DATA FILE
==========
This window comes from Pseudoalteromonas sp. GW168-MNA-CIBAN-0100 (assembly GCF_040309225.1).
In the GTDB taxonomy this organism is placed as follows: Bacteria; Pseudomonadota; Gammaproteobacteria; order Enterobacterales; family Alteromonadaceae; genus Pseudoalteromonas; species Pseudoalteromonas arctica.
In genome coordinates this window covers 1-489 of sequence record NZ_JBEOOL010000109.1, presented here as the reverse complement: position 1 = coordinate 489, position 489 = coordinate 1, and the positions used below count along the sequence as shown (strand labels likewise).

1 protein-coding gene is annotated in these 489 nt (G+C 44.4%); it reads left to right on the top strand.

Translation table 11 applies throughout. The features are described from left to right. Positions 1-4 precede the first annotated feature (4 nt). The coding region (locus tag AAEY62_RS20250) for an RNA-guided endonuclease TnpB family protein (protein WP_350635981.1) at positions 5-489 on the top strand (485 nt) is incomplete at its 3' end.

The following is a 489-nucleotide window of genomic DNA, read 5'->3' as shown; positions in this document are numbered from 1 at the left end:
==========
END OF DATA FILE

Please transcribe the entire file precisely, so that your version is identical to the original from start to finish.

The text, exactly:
This window comes from Pseudoalteromonas sp. GW168-MNA-CIBAN-0100 (assembly GCF_040309225.1).
In the GTDB taxonomy this organism is placed as follows: Bacteria; Pseudomonadota; Gammaproteobacteria; order Enterobacterales; family Alteromonadaceae; genus Pseudoalteromonas; species Pseudoalteromonas arctica.
In genome coordinates this window covers 1-489 of sequence record NZ_JBEOOL010000109.1, presented here as the reverse complement: position 1 = coordinate 489, position 489 = coordinate 1, and the positions used below count along the sequence as shown (strand labels likewise).

1 protein-coding gene is annotated in these 489 nt (G+C 44.4%); it reads left to right on the top strand.

Translation table 11 applies throughout. The features are described from left to right. Positions 1-4 precede the first annotated feature (4 nt). The coding region (locus tag AAEY62_RS20250) for an RNA-guided endonuclease TnpB family protein (protein WP_350635981.1) at positions 5-489 on the top strand (485 nt) is incomplete at its 3' end.

The following is a 489-nucleotide window of genomic DNA, read 5'->3' as shown; positions in this document are numbered from 1 at the left end: